Karen: When I put the call out for submissions I didn’t have a definite list of ‘must haves’. The one thing I wanted was a variety of ‘predictions’—zombies, biohazard, space travel. Action and entertainment is always high on my list. Connecting with the characters is always good too. Other than that I let the author and the story do their thing. I’ve always loved surprises!
Often, the stories I enjoy the most are the ones that reach out and grab me. It can be something I can relate to or something that speaks directly to a memory or a feeling or a thought in my mind. It’s wonderful when it happens. It allows me to become totally engrossed in the characters and the plot. Strangely, the author may never know that a simple sentence they have written changed the entire reading experience for me. Of course, it can easily work in reverse too.
Sherry: Was there anything that surprised you in the submissions you received?
Karen: I guess the biggest surprise was to discover that I’m not alone in my obsession. Over 200 submissions proved that there are a lot of people out there who think like me. That shouldn’t surprise me really, but it did.
It was interesting to read other people’s predictions. The manuscripts proved how vast an imagination can be. When I think about how much thought had gone into developing some of the storylines I read, I was amazed. The authors had me convinced that what they had written could come true.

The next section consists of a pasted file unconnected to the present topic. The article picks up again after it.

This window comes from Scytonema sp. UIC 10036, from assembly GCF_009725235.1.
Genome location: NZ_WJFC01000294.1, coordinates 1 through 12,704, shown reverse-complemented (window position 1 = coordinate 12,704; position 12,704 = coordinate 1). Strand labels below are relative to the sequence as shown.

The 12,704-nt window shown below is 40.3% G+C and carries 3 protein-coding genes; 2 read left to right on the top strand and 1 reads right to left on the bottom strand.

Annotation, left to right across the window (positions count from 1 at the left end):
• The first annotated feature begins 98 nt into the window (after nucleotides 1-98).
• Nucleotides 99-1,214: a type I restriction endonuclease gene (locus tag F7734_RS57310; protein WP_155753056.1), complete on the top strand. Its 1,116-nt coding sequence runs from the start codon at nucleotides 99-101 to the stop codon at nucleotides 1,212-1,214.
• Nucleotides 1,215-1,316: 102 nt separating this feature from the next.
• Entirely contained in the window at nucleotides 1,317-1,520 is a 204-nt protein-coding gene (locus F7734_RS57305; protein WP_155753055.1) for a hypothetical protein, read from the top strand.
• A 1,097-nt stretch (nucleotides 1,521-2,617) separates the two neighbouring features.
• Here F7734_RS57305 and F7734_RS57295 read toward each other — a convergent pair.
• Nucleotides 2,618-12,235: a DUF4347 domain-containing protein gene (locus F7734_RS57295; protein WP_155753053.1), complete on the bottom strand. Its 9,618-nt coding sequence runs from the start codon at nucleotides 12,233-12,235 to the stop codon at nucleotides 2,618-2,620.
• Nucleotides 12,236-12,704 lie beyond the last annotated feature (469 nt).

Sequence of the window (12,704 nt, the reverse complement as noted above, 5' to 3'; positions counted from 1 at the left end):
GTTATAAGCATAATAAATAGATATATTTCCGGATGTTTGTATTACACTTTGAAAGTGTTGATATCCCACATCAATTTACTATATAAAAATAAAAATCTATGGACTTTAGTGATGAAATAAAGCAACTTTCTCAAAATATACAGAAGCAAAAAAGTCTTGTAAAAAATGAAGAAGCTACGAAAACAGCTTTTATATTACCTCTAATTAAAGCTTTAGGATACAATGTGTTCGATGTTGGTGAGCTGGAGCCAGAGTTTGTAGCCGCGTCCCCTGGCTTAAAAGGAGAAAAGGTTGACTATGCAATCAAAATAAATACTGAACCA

Sherry: One of the questions you’ve asked in talking about the book is “How do you think you would fare in an apocalypse?” So I thought I’d ask you: How would you do?
Karen: Terrible! Honestly, I couldn’t light a fire without a match or a lighter. I’d be doomed unless I could connect with people who could help me.
After initiating the “Tomorrow” anthology, I spotted a book on wilderness survival in an opportunity shop. I purchased it and now have a few tips for finding water and making shelter, but feel quite sure that getting enough friction between two sticks to spark a fire is totally out of my range of capabilities.
And when it comes to food … I really don’t want to think about it, let alone experience the hunger I’d feel due to my lack of skills. Killing an animal would be difficult. Hunger would force me to do it, but skinning and gutting it would be beyond me. And how would I cook it? Yes, I’m back at the fire making problem … again.